Regardless of whether or not the Bush administration will succeed in its plan to introduce democracy into Iraq through an armed invasion and years of chaotic violence, it now appears that the administration has succeeded in bringing to Iraq something the country has had very little of since the British were kicked out many long decades ago: white supremacists. As the New York Times reports this morning:
"We've got Aryan Nations graffiti in Baghdad," the [Southern Poverty Law Center] quoted a Defense Department investigator as saying in a report to be posted today on its Web site, www.splcenter.org. "That's a problem."
The report said that neo-Nazi groups like the National Alliance, whose founder, William Pierce, wrote "The Turner Diaries," the novel that was the inspiration and blueprint for Timothy J. McVeigh's bombing of the Oklahoma City federal building, sought to enroll followers in the Army to get training for a race war.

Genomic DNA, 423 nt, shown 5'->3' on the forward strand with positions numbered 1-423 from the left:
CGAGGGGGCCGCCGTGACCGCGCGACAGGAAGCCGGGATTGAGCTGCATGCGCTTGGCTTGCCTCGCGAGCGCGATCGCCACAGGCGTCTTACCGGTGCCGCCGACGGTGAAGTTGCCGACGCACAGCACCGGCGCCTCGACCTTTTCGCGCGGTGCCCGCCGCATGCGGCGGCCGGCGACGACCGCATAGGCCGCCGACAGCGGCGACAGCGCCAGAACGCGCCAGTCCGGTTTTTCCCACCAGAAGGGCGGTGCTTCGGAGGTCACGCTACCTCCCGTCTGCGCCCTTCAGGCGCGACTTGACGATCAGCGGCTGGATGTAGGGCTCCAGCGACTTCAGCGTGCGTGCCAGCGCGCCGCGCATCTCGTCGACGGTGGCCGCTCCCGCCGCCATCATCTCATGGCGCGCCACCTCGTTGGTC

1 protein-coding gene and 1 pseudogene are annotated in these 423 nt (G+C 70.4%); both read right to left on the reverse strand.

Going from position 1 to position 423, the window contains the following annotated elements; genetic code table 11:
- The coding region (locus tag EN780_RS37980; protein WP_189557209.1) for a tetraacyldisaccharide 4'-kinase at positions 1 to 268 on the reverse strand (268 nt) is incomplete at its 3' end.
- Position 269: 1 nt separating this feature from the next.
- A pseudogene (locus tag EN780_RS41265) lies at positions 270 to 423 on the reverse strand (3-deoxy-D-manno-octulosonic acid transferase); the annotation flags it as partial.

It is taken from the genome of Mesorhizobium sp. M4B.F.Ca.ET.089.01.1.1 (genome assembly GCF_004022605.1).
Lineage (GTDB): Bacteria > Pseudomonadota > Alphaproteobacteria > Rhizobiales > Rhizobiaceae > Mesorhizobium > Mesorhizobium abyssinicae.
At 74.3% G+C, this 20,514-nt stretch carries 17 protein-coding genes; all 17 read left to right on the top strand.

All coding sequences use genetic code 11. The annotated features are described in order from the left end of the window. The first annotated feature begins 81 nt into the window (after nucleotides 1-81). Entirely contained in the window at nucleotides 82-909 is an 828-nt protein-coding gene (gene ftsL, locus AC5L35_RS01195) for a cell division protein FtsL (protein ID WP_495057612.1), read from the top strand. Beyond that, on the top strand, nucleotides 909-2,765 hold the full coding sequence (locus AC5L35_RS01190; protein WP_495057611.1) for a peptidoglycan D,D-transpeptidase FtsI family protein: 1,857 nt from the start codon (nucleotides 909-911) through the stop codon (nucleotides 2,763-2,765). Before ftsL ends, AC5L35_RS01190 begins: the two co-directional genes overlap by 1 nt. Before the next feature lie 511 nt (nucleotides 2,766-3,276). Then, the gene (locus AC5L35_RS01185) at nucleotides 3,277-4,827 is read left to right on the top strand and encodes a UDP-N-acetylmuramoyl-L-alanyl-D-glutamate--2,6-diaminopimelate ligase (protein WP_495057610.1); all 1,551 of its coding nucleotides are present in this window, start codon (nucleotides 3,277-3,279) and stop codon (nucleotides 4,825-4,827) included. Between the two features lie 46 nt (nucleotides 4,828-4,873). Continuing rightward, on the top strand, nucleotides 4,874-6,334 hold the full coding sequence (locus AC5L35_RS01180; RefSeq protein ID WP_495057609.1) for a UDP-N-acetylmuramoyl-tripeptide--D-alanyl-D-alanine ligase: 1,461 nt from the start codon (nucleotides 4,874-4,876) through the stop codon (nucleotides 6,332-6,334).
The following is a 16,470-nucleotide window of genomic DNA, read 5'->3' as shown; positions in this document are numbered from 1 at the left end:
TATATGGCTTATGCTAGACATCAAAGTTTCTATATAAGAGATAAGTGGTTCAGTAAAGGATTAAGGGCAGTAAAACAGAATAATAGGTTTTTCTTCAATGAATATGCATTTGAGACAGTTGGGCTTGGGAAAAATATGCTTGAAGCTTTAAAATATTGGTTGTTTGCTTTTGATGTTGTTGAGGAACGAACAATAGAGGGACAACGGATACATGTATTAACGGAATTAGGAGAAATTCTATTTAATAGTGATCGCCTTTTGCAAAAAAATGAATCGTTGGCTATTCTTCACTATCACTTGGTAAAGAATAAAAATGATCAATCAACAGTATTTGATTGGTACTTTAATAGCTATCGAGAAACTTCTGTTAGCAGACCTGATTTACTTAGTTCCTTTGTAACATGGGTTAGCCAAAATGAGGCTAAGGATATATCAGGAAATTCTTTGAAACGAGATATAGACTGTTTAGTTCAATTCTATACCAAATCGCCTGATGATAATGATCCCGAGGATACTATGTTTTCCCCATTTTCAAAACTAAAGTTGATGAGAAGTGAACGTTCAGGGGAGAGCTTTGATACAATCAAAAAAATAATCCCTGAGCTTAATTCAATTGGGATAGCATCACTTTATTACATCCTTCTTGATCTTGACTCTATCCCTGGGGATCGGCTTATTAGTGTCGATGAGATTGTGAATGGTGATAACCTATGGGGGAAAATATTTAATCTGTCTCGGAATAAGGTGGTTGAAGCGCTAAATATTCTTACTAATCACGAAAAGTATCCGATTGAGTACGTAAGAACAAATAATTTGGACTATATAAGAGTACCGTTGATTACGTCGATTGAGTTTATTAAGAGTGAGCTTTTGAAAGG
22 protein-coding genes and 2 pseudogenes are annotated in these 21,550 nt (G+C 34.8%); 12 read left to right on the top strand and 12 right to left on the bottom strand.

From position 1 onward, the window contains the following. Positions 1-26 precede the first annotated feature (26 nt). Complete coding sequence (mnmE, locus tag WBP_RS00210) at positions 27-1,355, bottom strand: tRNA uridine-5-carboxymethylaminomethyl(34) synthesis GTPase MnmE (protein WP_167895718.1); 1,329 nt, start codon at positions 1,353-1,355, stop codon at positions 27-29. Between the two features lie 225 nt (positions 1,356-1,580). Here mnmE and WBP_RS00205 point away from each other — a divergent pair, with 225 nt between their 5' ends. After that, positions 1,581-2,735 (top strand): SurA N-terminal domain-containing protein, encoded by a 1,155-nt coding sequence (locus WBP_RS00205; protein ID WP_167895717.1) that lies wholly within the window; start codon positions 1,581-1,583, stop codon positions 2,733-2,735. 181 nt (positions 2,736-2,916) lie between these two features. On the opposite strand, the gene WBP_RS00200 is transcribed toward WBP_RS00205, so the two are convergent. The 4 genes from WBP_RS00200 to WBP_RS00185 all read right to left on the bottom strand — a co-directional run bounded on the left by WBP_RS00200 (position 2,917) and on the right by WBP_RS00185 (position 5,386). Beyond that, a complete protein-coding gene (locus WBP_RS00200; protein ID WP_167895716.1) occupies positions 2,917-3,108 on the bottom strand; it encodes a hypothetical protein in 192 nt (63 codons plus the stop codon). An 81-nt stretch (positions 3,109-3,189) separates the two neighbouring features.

The groups are being abetted, the report said, by pressure on recruiters, particularly for the Army, to meet quotas that are more difficult to reach because of the growing unpopularity of the war in Iraq.
The report quotes Scott Barfield, a Defense Department investigator, saying, "Recruiters are knowingly allowing neo-Nazis and white supremacists to join the armed forces, and commanders don't remove them from the military even after we positively identify them as extremists or gang members."
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It's just another legacy of this war that will be plaguing us long after George W. Bush has left the White House to spend his days golfing, biking and playing video games.